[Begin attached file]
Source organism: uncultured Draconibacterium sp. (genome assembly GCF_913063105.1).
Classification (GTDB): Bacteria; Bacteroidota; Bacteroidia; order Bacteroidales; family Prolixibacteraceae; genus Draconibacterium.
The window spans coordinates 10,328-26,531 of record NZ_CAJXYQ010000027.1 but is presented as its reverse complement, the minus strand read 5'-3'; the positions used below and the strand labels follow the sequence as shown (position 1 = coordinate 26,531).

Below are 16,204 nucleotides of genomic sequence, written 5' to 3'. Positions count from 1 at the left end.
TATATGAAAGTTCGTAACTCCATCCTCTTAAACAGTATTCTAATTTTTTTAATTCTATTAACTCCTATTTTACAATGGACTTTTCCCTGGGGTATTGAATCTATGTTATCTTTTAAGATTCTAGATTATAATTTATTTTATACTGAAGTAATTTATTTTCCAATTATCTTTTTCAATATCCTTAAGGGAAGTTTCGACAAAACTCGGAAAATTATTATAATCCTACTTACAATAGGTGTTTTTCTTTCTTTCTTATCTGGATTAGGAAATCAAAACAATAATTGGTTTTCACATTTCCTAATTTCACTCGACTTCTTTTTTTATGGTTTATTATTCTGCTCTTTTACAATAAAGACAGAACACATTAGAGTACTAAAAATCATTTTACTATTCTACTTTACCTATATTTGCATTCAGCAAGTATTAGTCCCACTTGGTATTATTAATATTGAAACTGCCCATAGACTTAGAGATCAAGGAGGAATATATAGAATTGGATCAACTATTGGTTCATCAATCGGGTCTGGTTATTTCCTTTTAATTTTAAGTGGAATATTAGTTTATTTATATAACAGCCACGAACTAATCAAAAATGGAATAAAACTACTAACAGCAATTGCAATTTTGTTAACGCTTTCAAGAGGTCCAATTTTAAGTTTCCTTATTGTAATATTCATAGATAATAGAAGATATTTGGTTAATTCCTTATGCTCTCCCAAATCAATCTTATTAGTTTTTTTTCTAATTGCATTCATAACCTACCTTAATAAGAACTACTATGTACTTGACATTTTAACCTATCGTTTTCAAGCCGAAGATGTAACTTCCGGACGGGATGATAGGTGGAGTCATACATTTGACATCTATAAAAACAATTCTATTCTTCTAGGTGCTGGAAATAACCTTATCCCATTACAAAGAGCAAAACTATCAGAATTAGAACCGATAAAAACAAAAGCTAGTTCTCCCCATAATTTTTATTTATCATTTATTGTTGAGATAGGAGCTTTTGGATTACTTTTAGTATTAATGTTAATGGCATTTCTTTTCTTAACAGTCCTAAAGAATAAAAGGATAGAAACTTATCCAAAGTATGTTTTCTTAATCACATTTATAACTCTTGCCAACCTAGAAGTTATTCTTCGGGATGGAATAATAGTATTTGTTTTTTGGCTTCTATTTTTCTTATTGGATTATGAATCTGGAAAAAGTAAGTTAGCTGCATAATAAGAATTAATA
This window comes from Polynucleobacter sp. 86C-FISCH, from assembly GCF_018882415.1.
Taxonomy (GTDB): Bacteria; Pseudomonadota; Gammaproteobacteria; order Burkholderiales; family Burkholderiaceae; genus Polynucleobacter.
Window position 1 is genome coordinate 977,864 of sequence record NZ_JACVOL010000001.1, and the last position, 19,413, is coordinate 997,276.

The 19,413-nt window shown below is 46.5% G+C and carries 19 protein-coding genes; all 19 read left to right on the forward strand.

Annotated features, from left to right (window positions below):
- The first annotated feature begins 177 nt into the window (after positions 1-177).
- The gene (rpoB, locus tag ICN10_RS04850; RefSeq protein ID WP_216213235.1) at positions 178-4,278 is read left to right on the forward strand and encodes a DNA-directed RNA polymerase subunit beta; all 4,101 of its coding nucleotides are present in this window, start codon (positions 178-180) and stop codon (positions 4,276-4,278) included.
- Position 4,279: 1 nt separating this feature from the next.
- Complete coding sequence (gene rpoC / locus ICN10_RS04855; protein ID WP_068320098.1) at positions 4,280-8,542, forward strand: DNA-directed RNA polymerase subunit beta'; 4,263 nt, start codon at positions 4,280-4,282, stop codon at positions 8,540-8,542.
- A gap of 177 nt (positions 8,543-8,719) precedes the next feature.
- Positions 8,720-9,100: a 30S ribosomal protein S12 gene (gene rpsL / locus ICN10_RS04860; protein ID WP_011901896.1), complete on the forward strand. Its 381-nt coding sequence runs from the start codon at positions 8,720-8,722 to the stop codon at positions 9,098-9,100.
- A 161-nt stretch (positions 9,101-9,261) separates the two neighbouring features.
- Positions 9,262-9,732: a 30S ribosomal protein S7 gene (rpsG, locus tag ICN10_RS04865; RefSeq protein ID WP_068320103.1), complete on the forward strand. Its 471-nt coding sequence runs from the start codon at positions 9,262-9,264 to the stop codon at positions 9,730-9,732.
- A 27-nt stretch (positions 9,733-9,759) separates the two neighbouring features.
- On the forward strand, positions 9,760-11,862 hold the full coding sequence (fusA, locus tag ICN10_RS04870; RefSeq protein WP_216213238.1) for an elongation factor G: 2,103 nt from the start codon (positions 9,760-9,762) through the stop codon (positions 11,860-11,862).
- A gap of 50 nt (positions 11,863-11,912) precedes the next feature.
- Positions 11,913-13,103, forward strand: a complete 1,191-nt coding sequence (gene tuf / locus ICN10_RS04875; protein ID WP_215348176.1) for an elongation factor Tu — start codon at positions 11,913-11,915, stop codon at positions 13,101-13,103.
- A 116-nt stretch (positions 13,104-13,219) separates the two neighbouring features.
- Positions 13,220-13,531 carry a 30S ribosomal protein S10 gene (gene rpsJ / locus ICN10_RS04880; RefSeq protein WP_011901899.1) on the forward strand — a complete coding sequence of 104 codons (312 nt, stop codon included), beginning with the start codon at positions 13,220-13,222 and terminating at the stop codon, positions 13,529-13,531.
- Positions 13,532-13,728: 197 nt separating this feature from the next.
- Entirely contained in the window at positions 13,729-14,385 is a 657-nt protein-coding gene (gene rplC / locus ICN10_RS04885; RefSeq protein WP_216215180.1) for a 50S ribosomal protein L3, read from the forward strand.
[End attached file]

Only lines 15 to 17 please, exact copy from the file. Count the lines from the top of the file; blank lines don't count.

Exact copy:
- A gap of 177 nt (positions 8,543-8,719) precedes the next feature.
- Positions 8,720-9,100: a 30S ribosomal protein S12 gene (gene rpsL / locus ICN10_RS04860; protein ID WP_011901896.1), complete on the forward strand. Its 381-nt coding sequence runs from the start codon at positions 8,720-8,722 to the stop codon at positions 9,098-9,100.
- A 161-nt stretch (positions 9,101-9,261) separates the two neighbouring features.